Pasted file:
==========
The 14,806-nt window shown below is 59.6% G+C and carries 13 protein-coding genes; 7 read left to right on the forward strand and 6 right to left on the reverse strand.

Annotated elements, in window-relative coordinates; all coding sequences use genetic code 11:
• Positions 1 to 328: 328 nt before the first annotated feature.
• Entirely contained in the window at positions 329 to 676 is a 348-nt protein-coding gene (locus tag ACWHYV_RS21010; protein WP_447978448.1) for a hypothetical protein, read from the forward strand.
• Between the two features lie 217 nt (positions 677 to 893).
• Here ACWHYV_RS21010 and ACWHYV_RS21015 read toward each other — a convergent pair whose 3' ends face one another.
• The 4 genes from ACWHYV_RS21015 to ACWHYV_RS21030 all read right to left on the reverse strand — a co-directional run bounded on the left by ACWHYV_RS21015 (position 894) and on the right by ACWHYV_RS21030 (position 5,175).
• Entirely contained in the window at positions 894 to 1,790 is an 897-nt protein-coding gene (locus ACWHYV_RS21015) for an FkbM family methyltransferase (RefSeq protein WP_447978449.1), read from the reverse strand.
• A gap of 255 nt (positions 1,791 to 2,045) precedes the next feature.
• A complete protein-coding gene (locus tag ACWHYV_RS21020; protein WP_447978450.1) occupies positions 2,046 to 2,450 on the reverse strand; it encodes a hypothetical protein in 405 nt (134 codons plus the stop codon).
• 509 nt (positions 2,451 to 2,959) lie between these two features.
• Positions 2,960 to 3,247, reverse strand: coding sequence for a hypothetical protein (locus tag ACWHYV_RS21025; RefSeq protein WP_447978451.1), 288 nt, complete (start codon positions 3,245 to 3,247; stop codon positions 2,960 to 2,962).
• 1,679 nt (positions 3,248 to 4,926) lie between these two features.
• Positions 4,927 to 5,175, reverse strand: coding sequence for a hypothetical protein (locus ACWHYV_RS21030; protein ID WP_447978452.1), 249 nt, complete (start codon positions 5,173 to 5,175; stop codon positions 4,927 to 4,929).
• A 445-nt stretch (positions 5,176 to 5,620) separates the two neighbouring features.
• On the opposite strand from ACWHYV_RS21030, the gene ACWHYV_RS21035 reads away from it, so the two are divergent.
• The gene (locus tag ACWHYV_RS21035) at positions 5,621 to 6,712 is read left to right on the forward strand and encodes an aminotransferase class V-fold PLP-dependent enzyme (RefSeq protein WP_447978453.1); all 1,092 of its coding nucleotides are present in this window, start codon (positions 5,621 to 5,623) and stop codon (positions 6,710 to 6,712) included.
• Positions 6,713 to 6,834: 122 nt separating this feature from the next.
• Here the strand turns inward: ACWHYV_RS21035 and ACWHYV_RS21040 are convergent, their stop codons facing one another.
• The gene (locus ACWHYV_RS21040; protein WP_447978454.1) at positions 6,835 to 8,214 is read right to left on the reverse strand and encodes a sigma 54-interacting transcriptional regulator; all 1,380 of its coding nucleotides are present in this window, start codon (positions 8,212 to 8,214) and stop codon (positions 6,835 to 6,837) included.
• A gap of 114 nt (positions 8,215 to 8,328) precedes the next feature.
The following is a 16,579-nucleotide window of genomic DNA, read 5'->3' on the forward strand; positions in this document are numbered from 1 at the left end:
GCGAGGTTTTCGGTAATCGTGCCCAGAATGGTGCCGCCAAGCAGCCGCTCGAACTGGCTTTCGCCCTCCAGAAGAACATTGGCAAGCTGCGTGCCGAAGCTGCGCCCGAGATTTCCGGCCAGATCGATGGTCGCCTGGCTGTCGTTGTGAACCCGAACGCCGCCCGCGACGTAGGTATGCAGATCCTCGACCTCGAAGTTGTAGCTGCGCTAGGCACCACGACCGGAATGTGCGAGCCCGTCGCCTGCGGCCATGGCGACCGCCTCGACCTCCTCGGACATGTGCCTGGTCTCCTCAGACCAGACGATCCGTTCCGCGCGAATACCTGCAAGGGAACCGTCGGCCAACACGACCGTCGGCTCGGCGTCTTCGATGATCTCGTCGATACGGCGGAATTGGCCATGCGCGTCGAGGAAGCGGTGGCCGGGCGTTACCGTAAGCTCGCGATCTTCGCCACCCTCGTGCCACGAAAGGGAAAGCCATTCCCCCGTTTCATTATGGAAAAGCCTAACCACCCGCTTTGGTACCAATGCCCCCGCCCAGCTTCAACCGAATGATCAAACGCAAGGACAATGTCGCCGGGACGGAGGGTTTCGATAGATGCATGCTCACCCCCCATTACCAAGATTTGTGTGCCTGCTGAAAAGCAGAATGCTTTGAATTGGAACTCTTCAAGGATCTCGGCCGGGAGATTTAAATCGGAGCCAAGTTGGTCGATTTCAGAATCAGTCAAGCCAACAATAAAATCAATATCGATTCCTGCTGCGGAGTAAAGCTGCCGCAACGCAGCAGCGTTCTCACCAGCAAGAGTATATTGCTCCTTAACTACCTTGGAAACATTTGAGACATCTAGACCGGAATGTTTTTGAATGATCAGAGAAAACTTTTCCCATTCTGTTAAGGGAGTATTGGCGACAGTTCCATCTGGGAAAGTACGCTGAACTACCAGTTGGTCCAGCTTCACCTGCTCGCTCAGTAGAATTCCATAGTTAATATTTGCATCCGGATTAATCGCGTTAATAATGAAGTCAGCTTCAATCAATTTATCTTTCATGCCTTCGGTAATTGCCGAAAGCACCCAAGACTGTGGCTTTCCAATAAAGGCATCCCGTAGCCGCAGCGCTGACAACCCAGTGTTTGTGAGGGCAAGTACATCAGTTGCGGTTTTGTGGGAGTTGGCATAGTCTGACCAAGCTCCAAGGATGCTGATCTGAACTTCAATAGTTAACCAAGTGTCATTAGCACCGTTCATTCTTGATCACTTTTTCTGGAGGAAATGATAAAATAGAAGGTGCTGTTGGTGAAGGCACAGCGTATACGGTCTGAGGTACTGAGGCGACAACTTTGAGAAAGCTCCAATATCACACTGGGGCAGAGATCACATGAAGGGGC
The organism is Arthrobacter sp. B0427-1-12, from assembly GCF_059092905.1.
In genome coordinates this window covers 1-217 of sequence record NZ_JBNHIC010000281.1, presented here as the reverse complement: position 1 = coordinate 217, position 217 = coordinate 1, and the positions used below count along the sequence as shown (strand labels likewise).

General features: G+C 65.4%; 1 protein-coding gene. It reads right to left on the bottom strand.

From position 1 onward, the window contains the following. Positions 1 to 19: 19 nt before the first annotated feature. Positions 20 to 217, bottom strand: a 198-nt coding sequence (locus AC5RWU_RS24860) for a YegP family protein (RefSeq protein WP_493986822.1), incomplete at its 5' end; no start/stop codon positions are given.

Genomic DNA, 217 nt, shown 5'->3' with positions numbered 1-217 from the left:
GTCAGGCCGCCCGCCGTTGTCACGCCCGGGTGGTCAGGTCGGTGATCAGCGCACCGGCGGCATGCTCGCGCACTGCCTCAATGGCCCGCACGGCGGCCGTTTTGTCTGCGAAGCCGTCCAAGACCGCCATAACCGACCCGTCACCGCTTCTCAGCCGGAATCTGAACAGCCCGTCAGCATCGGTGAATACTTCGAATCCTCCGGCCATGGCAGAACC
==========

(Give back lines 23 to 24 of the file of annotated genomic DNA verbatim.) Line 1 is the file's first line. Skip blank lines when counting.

GCGAGGTTTTCGGTAATCGTGCCCAGAATGGTGCCGCCAAGCAGCCGCTCGAACTGGCTTTCGCCCTCCAGAAGAACATTGGCAAGCTGCGTGCCGAAGCTGCGCCCGAGATTTCCGGCCAGATCGATGGTCGCCTGGCTGTCGTTGTGAACCCGAACGCCGCCCGCGACGTAGGTATGCAGATCCTCGACCTCGAAGTTGTAGCTGCGCTAGGCACCACGACCGGAATGTGCGAGCCCGTCGCCTGCGGCCATGGCGACCGCCTCGACCTCCTCGGACATGTGCCTGGTCTCCTCAGACCAGACGATCCGTTCCGCGCGAATACCTGCAAGGGAACCGTCGGCCAACACGACCGTCGGCTCGGCGTCTTCGATGATCTCGTCGATACGGCGGAATTGGCCATGCGCGTCGAGGAAGCGGTGGCCGGGCGTTACCGTAAGCTCGCGATCTTCGCCACCCTCGTGCCACGAAAGGGAAAGCCATTCCCCCGTTTCATTATGGAAAAGCCTAACCACCCGCTTTGGTACCAATGCCCCCGCCCAGCTTCAACCGAATGATCAAACGCAAGGACAATGTCGCCGGGACGGAGGGTTTCGATAGATGCATGCTCACCCCCCATTACCAAGATTTGTGTGCCTGCTGAAAAGCAGAATGCTTTGAATTGGAACTCTTCAAGGATCTCGGCCGGGAGATTTAAATCGGAGCCAAGTTGGTCGATTTCAGAATCAGTCAAGCCAACAATAAAATCAATATCGATTCCTGCTGCGGAGTAAAGCTGCCGCAACGCAGCAGCGTTCTCACCAGCAAGAGTATATTGCTCCTTAACTACCTTGGAAACATTTGAGACATCTAGACCGGAATGTTTTTGAATGATCAGAGAAAACTTTTCCCATTCTGTTAAGGGAGTATTGGCGACAGTTCCATCTGGGAAAGTACGCTGAACTACCAGTTGGTCCAGCTTCACCTGCTCGCTCAGTAGAATTCCATAGTTAATATTTGCATCCGGATTAATCGCGTTAATAATGAAGTCAGCTTCAATCAATTTATCTTTCATGCCTTCGGTAATTGCCGAAAGCACCCAAGACTGTGGCTTTCCAATAAAGGCATCCCGTAGCCGCAGCGCTGACAACCCAGTGTTTGTGAGGGCAAGTACATCAGTTGCGGTTTTGTGGGAGTTGGCATAGTCTGACCAAGCTCCAAGGATGCTGATCTGAACTTCAATAGTTAACCAAGTGTCATTAGCACCGTTCATTCTTGATCACTTTTTCTGGAGGAAATGATAAAATAGAAGGTGCTGTTGGTGAAGGCACAGCGTATACGGTCTGAGGTACTGAGGCGACAACTTTGAGAAAGCTCCAATATCACACTGGGGCAGAGATCACATGAAGGGGC
The organism is Arthrobacter sp. B0427-1-12, from assembly GCF_059092905.1.